This is an archived article and the information in the article may be outdated. Please look at the time stamp on the story to see when it was last updated.

Rep. Jackie Speier, D-CA 14th District, is pushing for several amendments to be included in the National Defense Authorizations Act to address sexual harassment in the military, in response to Spc. Vanessa Guillén’s killing in Texas earlier this year.

“We are heartbroken and outraged by the horrific murder of SPC Vanessa Guillén at the hands of another military servicemember,” Speier, the chairwoman of the House Armed Services Subcommittee on Military Personnel, says in a letter to her colleagues, “We are concerned about many aspects of this case, including the length of time it took for the military to find SPC Guillén. We are particularly troubled that SPC Guillén told her family that she had been harassed by another servicemember but was too afraid to file a sexual harassment report.”

On Capitol Hill, Speier has offered two amendments to strengthen military policies on sexual harassment that Guillén’s tragedy has highlighted the need for, she says.

The first requires the Government Accountability Office to study and report on the military’s practices for investigating missing persons and compare them with the investigative services in the civilian world, evaluating whether it’s using best practices.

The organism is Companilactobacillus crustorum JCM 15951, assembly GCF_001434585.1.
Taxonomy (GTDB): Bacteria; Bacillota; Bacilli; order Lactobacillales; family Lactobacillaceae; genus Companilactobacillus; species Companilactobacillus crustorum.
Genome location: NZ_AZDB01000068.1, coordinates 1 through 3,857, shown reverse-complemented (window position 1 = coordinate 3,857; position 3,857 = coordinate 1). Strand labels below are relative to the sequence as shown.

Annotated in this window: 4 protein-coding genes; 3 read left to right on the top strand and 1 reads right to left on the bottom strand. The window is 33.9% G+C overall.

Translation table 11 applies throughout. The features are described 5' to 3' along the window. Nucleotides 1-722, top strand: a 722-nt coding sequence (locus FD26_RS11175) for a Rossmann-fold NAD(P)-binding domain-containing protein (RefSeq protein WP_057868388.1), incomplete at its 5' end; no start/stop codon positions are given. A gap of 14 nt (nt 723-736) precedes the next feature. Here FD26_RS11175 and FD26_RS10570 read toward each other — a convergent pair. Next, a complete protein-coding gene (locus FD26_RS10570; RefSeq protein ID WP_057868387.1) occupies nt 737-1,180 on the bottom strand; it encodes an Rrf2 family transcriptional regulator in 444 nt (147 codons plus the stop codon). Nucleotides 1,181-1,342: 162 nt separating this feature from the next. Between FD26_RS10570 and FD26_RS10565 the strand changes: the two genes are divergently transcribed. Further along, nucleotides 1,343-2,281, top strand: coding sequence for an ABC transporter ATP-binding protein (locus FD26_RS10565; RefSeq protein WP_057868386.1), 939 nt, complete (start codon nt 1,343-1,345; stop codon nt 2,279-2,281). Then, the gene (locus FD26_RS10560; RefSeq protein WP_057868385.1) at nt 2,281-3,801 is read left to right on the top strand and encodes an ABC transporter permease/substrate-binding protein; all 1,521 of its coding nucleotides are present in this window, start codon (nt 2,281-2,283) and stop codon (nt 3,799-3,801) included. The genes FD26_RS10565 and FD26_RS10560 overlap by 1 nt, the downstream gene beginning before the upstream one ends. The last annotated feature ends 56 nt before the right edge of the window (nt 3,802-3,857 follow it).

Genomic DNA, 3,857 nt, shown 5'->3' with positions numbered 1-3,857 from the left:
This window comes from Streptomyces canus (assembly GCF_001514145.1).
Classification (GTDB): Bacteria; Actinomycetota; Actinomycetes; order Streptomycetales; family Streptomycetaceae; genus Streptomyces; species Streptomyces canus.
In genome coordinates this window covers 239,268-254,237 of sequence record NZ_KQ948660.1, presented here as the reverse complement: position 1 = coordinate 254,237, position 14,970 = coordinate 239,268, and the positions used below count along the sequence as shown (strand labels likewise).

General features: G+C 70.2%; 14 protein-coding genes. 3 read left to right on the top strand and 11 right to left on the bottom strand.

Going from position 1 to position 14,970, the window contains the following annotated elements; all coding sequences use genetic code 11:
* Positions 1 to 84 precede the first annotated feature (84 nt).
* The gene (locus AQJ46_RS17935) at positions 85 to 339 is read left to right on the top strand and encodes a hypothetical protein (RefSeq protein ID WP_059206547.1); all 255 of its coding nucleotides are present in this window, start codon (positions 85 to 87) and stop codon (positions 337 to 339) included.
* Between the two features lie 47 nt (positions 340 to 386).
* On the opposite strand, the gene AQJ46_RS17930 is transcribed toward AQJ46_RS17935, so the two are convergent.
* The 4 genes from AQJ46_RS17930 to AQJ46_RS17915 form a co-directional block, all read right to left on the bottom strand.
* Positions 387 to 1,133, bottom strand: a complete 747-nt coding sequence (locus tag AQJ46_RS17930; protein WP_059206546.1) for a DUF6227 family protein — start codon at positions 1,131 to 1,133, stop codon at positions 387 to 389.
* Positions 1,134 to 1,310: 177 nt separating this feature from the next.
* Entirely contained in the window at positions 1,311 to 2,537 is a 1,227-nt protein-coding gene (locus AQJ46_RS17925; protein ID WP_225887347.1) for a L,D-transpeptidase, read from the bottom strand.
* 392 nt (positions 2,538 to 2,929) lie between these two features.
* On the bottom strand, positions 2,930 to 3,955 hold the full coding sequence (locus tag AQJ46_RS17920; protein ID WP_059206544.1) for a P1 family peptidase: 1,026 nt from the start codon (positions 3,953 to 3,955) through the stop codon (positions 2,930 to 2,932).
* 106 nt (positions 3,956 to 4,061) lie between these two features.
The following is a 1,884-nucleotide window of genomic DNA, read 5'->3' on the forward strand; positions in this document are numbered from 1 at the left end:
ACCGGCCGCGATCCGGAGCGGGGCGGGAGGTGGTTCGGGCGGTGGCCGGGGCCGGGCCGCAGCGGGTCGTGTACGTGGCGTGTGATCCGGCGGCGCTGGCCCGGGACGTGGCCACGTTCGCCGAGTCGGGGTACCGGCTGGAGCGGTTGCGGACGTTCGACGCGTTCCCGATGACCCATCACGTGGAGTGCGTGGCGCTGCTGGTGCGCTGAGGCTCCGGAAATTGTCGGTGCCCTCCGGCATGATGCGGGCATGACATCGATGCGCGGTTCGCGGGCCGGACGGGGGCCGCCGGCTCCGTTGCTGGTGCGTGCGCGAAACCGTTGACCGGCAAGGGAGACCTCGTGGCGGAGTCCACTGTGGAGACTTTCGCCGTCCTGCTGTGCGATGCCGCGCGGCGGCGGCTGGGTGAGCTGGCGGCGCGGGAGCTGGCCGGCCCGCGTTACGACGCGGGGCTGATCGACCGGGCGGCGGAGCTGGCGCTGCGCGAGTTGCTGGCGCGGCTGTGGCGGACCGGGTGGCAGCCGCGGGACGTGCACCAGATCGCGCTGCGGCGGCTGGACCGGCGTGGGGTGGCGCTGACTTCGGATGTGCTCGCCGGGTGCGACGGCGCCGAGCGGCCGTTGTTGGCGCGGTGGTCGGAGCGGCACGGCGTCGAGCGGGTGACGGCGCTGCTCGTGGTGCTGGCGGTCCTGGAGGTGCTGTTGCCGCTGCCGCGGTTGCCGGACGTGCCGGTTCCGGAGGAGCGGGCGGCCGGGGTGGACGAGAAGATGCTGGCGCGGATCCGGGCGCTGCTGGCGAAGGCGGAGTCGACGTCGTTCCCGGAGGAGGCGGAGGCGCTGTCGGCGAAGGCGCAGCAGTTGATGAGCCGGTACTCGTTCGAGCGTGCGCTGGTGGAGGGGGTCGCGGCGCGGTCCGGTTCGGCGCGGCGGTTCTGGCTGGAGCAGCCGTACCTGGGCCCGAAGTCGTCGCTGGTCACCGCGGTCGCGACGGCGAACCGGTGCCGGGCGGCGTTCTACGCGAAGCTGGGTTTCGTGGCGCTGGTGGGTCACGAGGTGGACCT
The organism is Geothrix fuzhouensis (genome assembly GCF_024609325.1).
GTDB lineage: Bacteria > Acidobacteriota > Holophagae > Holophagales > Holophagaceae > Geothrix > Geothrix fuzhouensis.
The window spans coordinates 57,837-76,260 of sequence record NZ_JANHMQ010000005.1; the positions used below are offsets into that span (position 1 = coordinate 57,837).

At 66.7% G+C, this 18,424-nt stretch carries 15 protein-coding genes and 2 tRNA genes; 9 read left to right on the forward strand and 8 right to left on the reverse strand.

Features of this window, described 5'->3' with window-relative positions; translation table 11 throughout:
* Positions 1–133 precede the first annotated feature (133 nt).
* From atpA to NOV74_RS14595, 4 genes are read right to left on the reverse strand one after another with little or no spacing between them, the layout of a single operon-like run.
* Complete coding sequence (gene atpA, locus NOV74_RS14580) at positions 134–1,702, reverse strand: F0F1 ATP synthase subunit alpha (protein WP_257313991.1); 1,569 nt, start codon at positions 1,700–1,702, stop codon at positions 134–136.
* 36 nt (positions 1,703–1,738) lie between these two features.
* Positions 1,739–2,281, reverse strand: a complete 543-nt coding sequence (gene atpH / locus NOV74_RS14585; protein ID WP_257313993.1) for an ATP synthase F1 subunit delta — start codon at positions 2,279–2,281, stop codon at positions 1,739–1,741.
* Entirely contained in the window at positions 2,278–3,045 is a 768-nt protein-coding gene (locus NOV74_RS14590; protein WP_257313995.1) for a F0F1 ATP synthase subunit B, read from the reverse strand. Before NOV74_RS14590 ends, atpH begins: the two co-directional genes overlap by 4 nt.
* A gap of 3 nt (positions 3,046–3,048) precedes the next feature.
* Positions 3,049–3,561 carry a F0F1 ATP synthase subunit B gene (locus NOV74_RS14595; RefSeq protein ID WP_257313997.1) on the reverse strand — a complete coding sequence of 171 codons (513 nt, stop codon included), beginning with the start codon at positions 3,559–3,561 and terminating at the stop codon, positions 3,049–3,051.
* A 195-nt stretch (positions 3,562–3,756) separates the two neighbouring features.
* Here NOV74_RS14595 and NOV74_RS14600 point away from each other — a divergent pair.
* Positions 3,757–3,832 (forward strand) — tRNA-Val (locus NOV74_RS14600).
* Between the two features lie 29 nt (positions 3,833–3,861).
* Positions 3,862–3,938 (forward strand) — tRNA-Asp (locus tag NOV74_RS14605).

The second requires the Department of Defense to establish a new, confidential reporting process for sexual harassment that would be integrated with the military’s “Catch a Serial Offender” program.

Guillén, 20, was last seen in the parking lot of her barracks at Fort Hood in April, according to the US Army Criminal Investigation Command. Her remains were found last month, according to her family’s attorney, Natalie Khawam. Spc. Aaron Robinson, a 20-year-old soldier suspected in the disappearance of Guillen, killed himself after police confronted him in Killeen, Texas, authorities said July 1. Texas Rangers arrested another suspect, a civilian, in connection with the case, according to the Criminal Investigation Command.

“Sexual harassment in the military is up; reporting is down. I think with Specialist Guillen’s reluctance to report it, it underscores the fact that retaliation is what they fear,” Speier said in an interview Monday with CNN, “a combination of retaliation and justice not being done.”

Speier is scheduled to speak with Guillén’s family this week as she pushes her amendments in the National Defense Authorization Act while it is being negotiated on Capitol Hill.

“I must say, for the first time in the NDAA this year there is growing recognition that it’s not working,” Speier says, speaking of the bipartisan support she believes she has for these amendments. “It’s finally dawning on members of Congress that whatever we’re doing isn’t working.”